Commenting ahead of Ofsted's annual report to be published today, Russell Hobby, general secretary of school leaders’ union NAHT says: “We stand at a turning point with Ofsted. The education system has been transformed since the inspectorate was created. The question now is whether Ofsted can keep pace.
“There have been encouraging changes in recent times: greater consistency between teams and a lighter burden for good schools. We should always remember, though, that it takes a long time for changes at the centre to spread out to inspection teams and for school leaders to believe and trust that these changes are real. There is more work to do.
“For the future, we need greater clarity on the respective roles of regional schools commissioners and inspectors. There are too many cooks interfering with the broth at the moment. We need a greater focus on peer review and we must look again at the impact of the outstanding grade: is it right that a regulator determines excellence? Is it a good use of very limited resources to focus on this rather than eradicating failure?
“Ofsted needs the courage to look beyond raw data and ask how the results have been achieved. We cannot build sustainably good schools if leaders are always in fear of one bad year. This prompts the wrong behaviours for the long term. An adversarial inspection system generates a lot of noise but less progress.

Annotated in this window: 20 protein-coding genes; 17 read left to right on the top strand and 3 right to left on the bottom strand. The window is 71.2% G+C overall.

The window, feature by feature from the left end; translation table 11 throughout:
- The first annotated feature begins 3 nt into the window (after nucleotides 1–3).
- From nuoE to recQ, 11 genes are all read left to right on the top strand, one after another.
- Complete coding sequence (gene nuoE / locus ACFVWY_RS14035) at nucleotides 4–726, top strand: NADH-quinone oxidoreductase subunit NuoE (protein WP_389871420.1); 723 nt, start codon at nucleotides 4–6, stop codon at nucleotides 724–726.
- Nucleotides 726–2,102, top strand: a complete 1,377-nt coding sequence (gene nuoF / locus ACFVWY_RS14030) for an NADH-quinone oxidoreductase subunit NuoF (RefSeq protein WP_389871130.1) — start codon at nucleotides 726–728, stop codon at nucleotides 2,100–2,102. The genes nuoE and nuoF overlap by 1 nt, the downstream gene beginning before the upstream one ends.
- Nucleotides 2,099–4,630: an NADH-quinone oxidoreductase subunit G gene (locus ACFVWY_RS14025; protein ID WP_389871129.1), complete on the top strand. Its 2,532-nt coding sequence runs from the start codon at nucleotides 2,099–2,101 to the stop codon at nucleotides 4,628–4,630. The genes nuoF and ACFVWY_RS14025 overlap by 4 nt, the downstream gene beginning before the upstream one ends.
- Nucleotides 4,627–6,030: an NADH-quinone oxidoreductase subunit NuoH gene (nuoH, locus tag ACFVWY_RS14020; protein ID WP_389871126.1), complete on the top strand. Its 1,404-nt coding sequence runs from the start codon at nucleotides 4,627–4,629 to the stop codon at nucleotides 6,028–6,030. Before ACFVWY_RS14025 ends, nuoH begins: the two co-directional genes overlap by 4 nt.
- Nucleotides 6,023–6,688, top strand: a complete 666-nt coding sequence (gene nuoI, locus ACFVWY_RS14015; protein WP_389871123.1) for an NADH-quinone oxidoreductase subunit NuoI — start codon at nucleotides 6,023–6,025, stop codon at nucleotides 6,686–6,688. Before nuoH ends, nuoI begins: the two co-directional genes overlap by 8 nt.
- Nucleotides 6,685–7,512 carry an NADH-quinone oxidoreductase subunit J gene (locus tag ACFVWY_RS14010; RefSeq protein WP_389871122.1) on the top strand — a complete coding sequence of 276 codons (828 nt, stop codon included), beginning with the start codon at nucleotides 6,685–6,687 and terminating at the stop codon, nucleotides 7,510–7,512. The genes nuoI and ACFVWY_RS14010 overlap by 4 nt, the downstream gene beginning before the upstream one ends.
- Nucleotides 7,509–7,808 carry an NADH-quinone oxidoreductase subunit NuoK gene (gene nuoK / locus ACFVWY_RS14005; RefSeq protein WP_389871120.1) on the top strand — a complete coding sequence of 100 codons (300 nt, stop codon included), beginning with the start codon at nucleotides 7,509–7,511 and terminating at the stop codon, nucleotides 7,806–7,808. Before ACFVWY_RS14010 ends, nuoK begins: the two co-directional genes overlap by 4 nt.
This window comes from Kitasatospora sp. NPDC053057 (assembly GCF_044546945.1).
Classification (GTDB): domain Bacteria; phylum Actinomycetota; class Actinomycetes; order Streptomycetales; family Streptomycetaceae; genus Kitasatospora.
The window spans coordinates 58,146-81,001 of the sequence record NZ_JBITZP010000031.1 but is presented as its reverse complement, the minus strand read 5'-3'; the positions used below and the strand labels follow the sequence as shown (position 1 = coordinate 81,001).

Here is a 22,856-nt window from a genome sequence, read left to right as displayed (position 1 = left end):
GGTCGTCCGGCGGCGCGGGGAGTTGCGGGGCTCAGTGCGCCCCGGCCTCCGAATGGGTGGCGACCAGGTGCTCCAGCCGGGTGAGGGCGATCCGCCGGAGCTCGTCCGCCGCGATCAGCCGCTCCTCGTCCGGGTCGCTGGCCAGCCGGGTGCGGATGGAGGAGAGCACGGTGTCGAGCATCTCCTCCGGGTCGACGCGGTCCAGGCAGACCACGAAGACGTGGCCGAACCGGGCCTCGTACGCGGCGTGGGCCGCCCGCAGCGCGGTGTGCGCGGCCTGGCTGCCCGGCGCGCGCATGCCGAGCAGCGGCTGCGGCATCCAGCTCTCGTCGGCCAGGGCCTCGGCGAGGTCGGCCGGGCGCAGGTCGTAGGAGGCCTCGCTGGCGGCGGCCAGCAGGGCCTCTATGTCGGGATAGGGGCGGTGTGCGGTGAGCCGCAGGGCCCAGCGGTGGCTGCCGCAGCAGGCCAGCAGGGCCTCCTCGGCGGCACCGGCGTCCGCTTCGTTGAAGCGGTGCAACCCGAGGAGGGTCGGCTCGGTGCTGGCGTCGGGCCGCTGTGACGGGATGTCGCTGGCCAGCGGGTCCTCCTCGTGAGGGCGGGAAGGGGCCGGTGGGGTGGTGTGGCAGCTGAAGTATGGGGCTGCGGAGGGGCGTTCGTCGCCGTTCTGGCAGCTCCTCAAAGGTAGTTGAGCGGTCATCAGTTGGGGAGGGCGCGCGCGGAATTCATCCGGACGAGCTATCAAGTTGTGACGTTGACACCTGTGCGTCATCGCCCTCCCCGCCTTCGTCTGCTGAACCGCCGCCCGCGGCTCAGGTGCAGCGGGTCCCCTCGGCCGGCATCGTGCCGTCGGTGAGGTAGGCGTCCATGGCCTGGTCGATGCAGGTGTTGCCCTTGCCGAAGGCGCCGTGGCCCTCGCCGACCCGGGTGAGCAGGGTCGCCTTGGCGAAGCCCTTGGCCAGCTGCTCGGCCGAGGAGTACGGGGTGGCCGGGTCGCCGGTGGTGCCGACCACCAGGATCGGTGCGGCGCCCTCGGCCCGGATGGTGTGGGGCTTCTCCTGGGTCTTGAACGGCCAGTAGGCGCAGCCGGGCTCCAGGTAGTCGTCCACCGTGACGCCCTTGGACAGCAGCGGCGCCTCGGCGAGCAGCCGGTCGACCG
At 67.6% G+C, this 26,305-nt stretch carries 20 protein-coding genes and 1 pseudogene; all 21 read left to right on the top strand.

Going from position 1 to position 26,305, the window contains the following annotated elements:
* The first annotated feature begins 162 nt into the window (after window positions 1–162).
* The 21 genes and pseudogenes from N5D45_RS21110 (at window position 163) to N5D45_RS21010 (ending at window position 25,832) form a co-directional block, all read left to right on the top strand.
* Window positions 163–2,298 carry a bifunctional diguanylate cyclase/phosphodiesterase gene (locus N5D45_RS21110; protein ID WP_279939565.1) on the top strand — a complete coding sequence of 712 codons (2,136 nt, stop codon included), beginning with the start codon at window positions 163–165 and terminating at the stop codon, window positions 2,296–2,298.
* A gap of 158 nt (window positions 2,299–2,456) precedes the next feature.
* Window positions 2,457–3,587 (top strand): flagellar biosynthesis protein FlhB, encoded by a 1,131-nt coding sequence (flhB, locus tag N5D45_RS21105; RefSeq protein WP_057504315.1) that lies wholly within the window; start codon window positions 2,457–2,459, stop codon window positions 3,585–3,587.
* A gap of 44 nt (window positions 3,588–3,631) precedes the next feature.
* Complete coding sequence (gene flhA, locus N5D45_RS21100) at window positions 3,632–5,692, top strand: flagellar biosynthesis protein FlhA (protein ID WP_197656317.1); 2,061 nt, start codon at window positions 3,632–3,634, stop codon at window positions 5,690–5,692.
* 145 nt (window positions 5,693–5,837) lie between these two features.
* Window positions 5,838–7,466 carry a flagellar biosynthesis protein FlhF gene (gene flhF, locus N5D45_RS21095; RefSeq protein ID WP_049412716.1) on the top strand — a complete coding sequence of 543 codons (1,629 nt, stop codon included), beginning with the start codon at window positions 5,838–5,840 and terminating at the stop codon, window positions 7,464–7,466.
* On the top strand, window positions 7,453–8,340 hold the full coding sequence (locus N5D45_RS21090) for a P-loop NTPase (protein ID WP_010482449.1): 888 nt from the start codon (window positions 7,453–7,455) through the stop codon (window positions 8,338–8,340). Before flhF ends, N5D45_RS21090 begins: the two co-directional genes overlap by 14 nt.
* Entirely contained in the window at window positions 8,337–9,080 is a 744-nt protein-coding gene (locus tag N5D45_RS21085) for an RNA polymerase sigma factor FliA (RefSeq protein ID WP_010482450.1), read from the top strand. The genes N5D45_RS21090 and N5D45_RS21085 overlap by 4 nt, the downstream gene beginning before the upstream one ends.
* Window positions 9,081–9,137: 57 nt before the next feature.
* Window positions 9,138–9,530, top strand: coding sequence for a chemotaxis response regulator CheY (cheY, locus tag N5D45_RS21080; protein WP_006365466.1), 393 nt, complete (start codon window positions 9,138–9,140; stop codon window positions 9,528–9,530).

“Our system may be on the edge of great things. We need a different approach to inspection if we are to make that leap.
“We also hope that Ofsted will continue to challenge the role of government. Encouraging them away from theatrics with structure and selection and instead supporting a steady focus on investing in teachers and leaders. Inspection results suggest that some parts of the country are not getting their fair share of support. We cannot guarantee a great education for everyone without great teaching in every part of the country.”
Page Published: 30/11/2016